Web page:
A lot of people posted a lot of things; some facts and documentation on both sides combined with anecdotal and authoritative experiential accounts, also on both sides. As with the original article, I sloppily skimmed all this material, and now (as with the original article) I'm hastily posting my own thoughts on the matter. I am, if you haven't noticed, A Guy With A Blog.
But before talking about vaccines, first I want to talk about jury duty.
Today I called the jury overlord people in Philadelphia to ask to defer for a second time my summons to report for jury duty. My reasons, I explained, are myriad. It would frankly be both a personal and a professional hardship at the present time, and next month would be better. Something is in the mail, they told me, and so I'm hoping it is a new questionnaire and not a citation for contempt of court.
G.K. Chesterton was famously sanguine about juries, you may recall, a facet of his long-suffering faith in democracy. Specifically, he contrasted the wisdom of a lottery-selected jury of peers with the modern fetish for specialism:
Our civilisation has decided, and very justly decided, that determining the guilt or innocence of men is a thing too important to be trusted to trained men. It wishes for light upon that awful matter, it asks men who know no more law than I know, but who can feel the things that I felt in the jury box. When it wants a library catalogued, or the solar system discovered, or any trifle of that kind it uses up its specialists. But when it wishes anything done which is really serious, it collects twelve of the ordinary men standing round. The same thing was done, if I remember right, by the Founder of Christianity.To quote Samwise Gamgee, "I like that."
I like that, but...
There's also part of me that consistently struggles with my philanthropic core, part of me that wonders about the central impulses of democracy. There are some good reasons for this.
Also, I work in politics. I work in one of the most contentious and emotionally-charged issues in politics. And I know first-hand how stupid the average person can be. But even beyond that is the worse problem of the simply disengaged persons: the ones who can't even be bothered to think about learning something, let alone actually learn something, about the issues.
But as I was distracted most of the day with work, and so unable to participate in the debate I'd baited; and as instead I watched it unfold with periodic checking-in and lurking; and as I cringed at some remarks, smirked at others, furrowed my brow at times when clicking through to a linked source... suddenly I began to realize maybe this wasn't the debate I'd wanted at all.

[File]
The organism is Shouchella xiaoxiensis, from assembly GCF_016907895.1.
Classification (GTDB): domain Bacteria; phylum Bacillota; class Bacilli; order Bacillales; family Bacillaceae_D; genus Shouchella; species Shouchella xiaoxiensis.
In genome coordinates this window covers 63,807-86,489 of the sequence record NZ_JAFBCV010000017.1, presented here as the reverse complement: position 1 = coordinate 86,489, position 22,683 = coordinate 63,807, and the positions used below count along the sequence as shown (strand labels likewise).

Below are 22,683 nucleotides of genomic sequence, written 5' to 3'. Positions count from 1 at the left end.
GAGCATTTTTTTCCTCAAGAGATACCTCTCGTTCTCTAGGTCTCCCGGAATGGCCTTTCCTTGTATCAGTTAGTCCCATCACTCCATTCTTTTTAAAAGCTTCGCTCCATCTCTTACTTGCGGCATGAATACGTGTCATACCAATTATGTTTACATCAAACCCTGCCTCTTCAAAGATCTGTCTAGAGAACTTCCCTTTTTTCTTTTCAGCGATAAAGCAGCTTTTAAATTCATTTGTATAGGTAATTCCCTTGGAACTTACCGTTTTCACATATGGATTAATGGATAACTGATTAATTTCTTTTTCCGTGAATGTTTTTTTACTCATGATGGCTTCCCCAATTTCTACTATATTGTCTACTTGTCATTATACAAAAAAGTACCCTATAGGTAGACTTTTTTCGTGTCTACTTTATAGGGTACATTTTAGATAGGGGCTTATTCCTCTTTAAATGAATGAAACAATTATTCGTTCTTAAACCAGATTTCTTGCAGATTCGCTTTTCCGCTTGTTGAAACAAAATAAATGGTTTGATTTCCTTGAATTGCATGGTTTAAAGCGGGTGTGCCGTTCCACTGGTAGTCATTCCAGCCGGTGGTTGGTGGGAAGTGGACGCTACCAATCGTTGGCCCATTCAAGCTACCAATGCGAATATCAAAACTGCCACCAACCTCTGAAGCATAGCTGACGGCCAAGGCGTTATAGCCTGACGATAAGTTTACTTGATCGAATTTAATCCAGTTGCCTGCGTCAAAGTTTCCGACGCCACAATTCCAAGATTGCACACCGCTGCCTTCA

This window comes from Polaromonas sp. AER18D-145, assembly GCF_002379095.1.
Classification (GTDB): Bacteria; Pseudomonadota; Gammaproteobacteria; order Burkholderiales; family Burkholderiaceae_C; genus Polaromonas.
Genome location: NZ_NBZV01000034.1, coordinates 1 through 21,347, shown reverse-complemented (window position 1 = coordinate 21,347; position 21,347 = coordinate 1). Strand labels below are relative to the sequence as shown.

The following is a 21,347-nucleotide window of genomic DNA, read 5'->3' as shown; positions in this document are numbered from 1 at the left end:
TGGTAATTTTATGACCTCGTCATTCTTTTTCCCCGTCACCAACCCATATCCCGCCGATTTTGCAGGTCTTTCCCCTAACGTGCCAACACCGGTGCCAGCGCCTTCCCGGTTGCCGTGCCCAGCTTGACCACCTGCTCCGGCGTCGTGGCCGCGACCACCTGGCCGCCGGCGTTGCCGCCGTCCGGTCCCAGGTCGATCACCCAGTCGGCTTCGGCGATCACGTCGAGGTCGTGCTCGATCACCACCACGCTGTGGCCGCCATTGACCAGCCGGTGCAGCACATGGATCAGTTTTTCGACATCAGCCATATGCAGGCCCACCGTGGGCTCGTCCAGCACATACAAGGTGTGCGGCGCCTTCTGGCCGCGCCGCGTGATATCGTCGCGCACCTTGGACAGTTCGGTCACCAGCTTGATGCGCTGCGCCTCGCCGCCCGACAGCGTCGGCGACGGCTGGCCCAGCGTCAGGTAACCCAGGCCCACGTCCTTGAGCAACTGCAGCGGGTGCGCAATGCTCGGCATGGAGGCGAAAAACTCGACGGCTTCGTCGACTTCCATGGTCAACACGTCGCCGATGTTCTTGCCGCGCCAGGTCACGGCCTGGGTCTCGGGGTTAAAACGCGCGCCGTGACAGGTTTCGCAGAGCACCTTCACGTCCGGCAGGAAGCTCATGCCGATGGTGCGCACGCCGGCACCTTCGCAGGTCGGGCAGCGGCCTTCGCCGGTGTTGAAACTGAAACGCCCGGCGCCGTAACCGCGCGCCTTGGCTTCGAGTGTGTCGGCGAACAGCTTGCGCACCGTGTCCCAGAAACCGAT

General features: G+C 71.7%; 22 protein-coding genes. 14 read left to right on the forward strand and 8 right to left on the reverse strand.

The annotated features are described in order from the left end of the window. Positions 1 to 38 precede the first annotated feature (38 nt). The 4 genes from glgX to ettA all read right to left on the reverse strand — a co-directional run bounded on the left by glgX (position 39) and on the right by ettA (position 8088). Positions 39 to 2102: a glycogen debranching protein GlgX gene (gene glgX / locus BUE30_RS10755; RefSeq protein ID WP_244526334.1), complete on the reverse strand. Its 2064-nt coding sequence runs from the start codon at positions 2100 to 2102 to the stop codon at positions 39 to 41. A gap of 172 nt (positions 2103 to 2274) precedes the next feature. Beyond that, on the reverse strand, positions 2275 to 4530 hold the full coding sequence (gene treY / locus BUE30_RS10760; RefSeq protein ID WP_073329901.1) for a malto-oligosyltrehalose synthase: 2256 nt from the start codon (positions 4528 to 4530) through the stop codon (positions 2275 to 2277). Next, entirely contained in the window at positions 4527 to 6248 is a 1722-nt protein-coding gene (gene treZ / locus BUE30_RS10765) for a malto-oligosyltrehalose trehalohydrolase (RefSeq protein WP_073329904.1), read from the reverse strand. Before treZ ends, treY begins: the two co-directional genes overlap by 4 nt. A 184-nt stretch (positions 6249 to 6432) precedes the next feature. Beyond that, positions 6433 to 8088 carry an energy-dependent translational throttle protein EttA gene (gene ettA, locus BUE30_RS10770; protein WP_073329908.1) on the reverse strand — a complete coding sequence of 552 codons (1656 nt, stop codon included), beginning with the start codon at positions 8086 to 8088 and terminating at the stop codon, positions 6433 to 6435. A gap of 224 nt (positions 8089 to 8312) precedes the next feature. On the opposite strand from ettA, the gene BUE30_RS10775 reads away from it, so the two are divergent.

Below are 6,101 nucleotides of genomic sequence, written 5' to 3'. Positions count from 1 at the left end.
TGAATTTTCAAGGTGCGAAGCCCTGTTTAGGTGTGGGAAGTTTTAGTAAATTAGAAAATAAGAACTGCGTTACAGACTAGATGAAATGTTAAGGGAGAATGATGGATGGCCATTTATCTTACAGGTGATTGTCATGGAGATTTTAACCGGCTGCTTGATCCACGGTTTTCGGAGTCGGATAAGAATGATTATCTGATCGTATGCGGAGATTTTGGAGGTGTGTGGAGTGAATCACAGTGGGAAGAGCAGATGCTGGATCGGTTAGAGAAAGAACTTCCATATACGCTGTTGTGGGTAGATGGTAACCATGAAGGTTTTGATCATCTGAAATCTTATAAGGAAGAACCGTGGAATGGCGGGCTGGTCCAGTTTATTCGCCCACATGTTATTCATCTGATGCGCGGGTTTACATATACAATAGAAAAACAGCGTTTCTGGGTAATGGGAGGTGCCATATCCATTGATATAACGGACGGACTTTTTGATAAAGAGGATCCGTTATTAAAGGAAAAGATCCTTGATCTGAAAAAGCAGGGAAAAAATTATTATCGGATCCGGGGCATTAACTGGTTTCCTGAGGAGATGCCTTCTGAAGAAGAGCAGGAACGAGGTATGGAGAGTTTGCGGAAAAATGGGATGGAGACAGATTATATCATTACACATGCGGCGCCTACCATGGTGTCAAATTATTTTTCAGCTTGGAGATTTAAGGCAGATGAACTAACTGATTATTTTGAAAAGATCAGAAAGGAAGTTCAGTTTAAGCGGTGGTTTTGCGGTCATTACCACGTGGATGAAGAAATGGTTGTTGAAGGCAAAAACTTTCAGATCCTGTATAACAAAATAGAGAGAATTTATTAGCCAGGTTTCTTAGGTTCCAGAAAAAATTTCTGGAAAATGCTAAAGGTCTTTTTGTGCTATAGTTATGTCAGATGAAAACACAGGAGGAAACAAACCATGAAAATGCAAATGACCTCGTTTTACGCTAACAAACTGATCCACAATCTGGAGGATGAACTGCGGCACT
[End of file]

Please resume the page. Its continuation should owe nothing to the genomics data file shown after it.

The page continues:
The argument seemed to have categories lining up in opposition to each other like checkers: provenness, effectiveness, utility vs. provability, effects, necessity - the first lot proceeding under the banner SCIENCE and the opposing set parrying under a belligerent jolly roger INTERROBANG. But to an observer like me, admittedly rather poorly informed on the subject except in one particular aspect (which we'll get to) a lot of the artillery on both sides seemed to be over-firing. Speaking from the point of view of someone who has studied logic but neither medicine nor homeopathy, it seemed at times like both sides were asking the other side to disprove a negative, thus setting up an impossible task: "What about X number of deaths which would have occurred without vaccines?" or "If vaccines had been used Z complications would've prevailed: what say you to that?" These are, at least, typical examples of the discourse more generally, and if not there per se in the particular conversation in my wall, operative anyway in implicit ways. And of course, it is impossible. You can't prove any number of kids would have died absent anything, any more than you can prove a particular supposed side-effect not-present would've been present absent something. But all this is a digression, and to a very narrow point (if any of it seem too broad or ungenerous): the point being, this wasn't the debate I'd wanted at all.